As a sophomore, Norman Powell mulled a transfer before then-head coach Ben Howland was fired. Looking back, can you blame him?
The 6-foot-4 guard ranked seventh among UCLA players in offensive rating in 2012-13, and 62nd in the conference. He last touched the ball on 14.5 percent of the team’s possessions, behind even little-used big man Tony Parker.
This year, Powell is the 12th-most efficient offensive player in the conference, four spots behind leading Bruin scorer Jordan Adams. The main difference has been taking more shots closer to the basket, but just how much his shot preference has changed is astounding.
Over three seasons, here are his percentage of shots taken at the rim, his field goal percentage on those shots, and how many of those shots are assisted:
Norman Powell scored a season-high 21 points in UCLA’s 83-73 win at USC last night, 10 of which came in the first 7:08 of the second half as part of his team’s 27-6 run.
It’s not the first time the junior has played the spark plug role this season. In a 70-68 win at Oregon, he scored eight of UCLA’s first 10 points of the second half. In a 69-56 win at Colorado, he scored 19 and forced Buffs guard Askia Booker into early foul trouble.
What made his latest outing a bit different was the return of his shooting stroke. He entered the game shooting 18.4 percent from beyond the arc, but made 2-of-4 against the Trojans. It was the second time this season that he drained multiple 3-pointers.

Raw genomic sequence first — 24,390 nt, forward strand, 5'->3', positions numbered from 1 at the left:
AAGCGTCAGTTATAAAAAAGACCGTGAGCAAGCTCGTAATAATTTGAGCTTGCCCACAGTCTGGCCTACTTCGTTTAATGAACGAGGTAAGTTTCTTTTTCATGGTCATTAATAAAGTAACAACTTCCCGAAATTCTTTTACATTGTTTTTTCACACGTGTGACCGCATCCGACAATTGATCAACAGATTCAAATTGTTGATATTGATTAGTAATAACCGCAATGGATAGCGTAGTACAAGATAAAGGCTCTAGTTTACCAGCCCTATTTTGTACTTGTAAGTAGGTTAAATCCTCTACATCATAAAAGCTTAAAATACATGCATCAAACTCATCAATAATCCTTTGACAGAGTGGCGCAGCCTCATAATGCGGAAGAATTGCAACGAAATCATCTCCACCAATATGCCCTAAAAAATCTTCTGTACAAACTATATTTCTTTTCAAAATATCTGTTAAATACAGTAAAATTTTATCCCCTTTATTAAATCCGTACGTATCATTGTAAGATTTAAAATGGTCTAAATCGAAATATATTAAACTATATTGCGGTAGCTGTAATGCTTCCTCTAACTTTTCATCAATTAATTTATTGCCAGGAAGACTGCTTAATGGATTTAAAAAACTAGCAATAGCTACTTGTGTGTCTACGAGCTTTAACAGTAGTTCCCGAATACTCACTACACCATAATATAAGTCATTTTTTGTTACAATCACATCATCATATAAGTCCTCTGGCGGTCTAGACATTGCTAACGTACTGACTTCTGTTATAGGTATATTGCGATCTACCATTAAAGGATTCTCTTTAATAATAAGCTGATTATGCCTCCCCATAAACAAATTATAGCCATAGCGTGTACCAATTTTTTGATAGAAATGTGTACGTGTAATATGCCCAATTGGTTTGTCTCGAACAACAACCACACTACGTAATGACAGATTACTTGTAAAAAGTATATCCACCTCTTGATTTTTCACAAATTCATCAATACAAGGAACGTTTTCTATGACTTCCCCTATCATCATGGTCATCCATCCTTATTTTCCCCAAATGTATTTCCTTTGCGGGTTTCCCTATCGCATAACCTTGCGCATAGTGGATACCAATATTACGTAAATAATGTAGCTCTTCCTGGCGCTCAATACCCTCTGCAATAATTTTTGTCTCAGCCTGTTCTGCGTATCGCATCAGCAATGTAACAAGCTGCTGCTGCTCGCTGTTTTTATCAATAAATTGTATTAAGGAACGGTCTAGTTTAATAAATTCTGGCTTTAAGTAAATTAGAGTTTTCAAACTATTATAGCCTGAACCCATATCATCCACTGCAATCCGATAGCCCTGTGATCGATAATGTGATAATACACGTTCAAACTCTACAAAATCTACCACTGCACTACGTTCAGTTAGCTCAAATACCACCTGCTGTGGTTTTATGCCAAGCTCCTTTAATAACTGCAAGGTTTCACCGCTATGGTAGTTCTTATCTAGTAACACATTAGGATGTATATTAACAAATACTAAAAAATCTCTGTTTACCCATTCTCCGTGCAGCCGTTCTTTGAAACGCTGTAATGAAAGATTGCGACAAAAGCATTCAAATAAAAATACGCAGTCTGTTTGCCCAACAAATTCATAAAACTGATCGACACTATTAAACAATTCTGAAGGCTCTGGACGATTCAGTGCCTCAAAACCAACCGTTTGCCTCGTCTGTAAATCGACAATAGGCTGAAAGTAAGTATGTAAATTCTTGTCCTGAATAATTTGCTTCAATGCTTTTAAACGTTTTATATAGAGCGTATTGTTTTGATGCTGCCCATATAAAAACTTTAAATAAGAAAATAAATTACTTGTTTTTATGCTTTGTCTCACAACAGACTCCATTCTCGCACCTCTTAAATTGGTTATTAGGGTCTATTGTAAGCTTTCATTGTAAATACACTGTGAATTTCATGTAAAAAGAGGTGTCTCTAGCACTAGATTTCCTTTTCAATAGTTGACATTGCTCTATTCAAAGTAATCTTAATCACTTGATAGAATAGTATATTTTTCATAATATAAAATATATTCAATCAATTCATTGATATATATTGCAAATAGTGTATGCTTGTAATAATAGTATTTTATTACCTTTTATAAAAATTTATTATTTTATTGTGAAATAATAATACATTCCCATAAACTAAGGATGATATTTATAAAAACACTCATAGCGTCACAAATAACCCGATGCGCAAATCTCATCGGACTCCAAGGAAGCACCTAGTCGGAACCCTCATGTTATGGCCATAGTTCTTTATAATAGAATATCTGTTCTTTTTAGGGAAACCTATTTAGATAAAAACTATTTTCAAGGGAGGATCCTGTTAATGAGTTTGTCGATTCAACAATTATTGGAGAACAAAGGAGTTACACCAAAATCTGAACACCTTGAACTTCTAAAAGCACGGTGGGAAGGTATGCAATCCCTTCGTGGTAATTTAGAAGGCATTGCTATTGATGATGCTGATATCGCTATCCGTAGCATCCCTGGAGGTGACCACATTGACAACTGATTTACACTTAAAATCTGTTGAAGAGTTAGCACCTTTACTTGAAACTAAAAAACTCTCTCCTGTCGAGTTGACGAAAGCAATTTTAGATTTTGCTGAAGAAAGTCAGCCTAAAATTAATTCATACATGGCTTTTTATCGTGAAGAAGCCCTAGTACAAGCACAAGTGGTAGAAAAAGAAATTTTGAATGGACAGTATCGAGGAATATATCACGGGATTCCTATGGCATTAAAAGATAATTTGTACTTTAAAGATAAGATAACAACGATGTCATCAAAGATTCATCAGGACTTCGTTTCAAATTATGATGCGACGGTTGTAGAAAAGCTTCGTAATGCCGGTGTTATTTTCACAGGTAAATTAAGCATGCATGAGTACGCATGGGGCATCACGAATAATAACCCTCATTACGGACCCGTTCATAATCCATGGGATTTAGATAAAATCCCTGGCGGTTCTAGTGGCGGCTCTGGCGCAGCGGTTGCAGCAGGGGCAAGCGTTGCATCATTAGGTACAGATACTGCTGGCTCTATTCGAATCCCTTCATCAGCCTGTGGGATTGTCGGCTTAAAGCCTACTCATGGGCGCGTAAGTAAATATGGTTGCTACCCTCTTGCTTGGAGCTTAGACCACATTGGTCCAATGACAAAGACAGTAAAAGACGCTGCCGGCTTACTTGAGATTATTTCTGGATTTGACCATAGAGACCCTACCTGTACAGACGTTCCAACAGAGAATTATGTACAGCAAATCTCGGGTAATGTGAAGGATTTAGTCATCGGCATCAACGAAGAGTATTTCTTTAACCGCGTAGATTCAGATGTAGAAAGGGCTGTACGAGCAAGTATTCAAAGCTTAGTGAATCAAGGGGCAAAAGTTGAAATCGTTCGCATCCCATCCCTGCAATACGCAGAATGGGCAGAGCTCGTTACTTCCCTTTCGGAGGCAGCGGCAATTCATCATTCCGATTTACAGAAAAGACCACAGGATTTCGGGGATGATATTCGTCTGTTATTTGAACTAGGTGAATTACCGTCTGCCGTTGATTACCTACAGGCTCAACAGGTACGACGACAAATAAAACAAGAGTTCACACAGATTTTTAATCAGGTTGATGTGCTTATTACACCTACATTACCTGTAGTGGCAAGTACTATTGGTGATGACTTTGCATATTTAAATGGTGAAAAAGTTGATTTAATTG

His eight field goals on Saturday were also a single-game record for a UCLA player in the Galen Center, which was built before the 2006-07 season.
Powell’s improved play has come with increased playing time — though why that uptick hadn’t come earlier is still a pertinent question. The guard has played at least 30 minutes in three of his past four games. He had only cleared that mark in two other games: the first two of the season, against Drexel and Oakland. Continue reading →
UCLA’s sloppy start in 83-73 win over USC on Saturday reminded head coach Steve Alford of their collapse against Oregon State last weekend. The Bruins shot 37.1 percent in the first half, while allowing 59.3 to the Trojans.
“I didn’t like the looks on (our) faces,” he said.
Alford chewed out the team in the locker room, specifically harping on Jordan Adams, Norman Powell and Kyle Anderson — the team leadership — for their lack of defensive effort.
“We don’t get chewed out much, but we felt it,” Adams said.
On its most recent road swing, UCLA hardly looked like the second-best team in the Pac-12.
It lost at Oregon State, a team that has finished eighth or lower in four of head coach Craig Robinson’s first five seasons. It barely held on at Oregon, a team that had dropped five of its first six conference games.